The other thing that bothered me is the unspoken implication that, if many women don’t see a problem, there must be something wrong with those of us who do. Those ubiquitous slights and micro-aggressions are all in our heads, perhaps. Or if they’re not, we’re certainly odd ducks to want to speak out about it. To me, this statement seriously undermined the many women I know who’ve spent years of their lives speaking and advocating for these issues. And you know what? Women engineers who say “I’ve never experienced sexism” frustrate me too; such statements minimize the real experiences that many have had. Moreover, they’re the first opinions the sexists like to repeat: “see, one of your own agrees with us that there isn’t anything to make a big deal about!”

Friedman continues:

And perhaps more tellingly, many women say that even if they have experienced sexism, they don’t really want to talk about it because they don’t want to be singled out for being women. They’d prefer to be recognized for their skills and ideas.

I’d love it if I was never singled out as “other” or “different” for being a woman — but the truth is, I already am. That’s the reality. When you’re in a conference surrounded by a sea of men, have to sit through a presentation that includes imagery and language that objectifies women, and then head over to the schwag table to pick up your men’s XXL t-shirt, it’s hard NOT to feel singled out. When men consistently talk over you but those same men don’t seem to be talking over each other, it’s hard NOT to feel singled out.

And then, we’re presented with a false choice: women must choose between speaking up about sexism, and being recognized for their skills and ideas. I’ve got surprising news for Friedman: I discuss feminist issues, including bias and discrimination, pretty often and pretty publicly. Most of my colleagues are aware of, and supportive of, this vocal tendency. I’ve had some great discussions about gender issues with many of them, too! And know what else? Just about every day that I come to work I feel recognized for my skills and ideas. This has been true for at least the last five years of my career, if not more.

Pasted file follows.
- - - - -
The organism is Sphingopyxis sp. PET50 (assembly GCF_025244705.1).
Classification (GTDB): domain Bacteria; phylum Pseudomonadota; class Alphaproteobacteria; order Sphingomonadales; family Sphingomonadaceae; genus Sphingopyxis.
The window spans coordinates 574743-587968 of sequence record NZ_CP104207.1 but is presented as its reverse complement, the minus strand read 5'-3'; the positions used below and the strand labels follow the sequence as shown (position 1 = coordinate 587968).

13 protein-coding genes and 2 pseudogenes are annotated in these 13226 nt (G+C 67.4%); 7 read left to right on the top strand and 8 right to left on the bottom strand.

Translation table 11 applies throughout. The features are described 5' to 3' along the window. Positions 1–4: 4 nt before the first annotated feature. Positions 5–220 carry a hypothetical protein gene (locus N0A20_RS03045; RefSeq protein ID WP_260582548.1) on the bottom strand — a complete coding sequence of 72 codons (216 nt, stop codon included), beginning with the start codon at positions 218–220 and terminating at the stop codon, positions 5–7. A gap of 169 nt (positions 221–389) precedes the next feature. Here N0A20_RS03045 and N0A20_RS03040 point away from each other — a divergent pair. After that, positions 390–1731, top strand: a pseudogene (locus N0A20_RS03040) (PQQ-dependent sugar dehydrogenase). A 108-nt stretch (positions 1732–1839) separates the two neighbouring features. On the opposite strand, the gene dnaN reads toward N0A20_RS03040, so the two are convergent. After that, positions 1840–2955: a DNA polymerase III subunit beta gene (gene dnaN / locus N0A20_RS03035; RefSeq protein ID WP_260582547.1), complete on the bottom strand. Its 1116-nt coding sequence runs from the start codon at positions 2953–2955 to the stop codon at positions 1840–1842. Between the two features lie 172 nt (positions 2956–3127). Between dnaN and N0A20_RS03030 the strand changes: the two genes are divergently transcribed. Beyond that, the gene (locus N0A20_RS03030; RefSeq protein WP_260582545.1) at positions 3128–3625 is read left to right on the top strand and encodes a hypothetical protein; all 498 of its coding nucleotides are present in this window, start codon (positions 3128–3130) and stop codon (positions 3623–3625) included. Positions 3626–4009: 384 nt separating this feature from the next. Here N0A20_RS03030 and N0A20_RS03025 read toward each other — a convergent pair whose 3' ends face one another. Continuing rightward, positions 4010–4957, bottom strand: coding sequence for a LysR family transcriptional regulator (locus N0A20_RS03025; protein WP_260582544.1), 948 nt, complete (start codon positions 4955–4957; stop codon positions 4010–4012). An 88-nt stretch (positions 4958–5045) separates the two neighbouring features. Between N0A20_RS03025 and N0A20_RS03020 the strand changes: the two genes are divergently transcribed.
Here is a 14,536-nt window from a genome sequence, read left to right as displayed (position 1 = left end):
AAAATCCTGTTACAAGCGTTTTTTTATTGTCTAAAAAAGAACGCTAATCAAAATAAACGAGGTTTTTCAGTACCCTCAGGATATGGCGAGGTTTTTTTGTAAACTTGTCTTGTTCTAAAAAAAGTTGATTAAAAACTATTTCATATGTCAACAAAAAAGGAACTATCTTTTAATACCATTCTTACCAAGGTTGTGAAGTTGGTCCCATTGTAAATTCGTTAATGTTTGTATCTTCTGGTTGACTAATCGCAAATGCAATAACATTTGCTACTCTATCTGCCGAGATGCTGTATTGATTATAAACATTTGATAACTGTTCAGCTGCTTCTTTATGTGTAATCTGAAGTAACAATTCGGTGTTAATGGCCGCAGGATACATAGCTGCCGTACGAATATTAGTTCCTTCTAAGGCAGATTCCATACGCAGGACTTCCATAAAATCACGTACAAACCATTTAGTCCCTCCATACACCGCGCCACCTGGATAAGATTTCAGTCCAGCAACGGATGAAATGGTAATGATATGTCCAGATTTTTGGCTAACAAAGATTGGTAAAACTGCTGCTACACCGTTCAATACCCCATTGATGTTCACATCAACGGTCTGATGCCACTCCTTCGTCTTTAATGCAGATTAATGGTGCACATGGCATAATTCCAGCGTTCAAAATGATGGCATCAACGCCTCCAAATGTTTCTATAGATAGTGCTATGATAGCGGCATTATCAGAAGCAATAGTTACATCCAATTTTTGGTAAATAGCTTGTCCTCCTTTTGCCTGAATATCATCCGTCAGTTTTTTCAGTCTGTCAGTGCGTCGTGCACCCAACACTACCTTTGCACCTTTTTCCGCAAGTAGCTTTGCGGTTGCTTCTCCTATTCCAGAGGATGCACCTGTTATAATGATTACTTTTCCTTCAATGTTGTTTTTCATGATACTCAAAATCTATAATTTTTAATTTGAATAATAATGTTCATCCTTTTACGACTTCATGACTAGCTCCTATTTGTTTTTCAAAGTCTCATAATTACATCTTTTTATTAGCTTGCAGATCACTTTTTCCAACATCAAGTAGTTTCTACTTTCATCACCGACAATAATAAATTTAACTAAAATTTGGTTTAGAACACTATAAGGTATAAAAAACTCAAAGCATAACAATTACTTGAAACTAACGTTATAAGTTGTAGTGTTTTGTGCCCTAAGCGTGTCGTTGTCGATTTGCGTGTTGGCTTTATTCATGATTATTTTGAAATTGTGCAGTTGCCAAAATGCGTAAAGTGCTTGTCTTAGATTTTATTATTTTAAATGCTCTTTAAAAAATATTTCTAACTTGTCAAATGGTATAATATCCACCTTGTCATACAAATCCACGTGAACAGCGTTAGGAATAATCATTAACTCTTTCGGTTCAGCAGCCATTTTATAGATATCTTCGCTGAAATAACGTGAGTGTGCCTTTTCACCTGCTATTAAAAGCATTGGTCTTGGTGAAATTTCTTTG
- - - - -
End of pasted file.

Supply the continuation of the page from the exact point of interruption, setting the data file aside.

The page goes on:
In the next paragraph, we’re told:

women in tech are, on some level, as sick of this conversation as the rest of us.

I’m not sick of this conversation. And I think it’s a false characterization to say that women in tech are, as a whole (okay yeah, I just pulled a “not all tech women!”). Some may be sick of talking about it, but you know what I’m sick of? Living it. I’m sick of Titstare apps, guys who claim that efforts to promote more women in tech are reverse-sexism, and the false perception that tech is a meritocracy. I’m sick of guys who claim that advocating for more women means lowering the bar (thanks for the implication that women are inherently just worse at computers). I’m sick of people acting surprised when I tell them what I do for a living. I’m sick of conference t-shirts only available men’s sizes and apps used by women but designed entirely by men. (Seriously Apple, leaving out period tracking from an app that’s specifically for tracking personal health data? How do you miss something that affects literally half of your users for forty years of our lives?)

I honestly don’t get the point of this paragraph. We hear there’s a disconnect, but we don’t really explore that any further. Instead, when we do read on, this stands in contrast with later assertions that this stuff is important to talk about, and that ignoring problems doesn’t make them go away. But at that point in reading it I stopped, privately bitched to a colleague or two, and began drafting this response. When I went back to finish reading, I was surprised that my assumptions about what to expect in the rest of the piece were totally wrong.

Anyway, those are my two gripes with this post: the title, and a handful of statements towards the beginning. I hope others get past the title and intro, into the meat. They probably will, if they aren’t angry tech feminists like me. ☺

I am grateful to Friedman for researching and writing this, and to Matter for publishing it. Despite my concerns, it’s a great primer on the various issues women face in tech, particularly for people who aren’t informed about them and want to learn more—and it’s well-researched to boot (we nerd types do love data!).

So let’s make this data a starting point for discussion, not the end of it.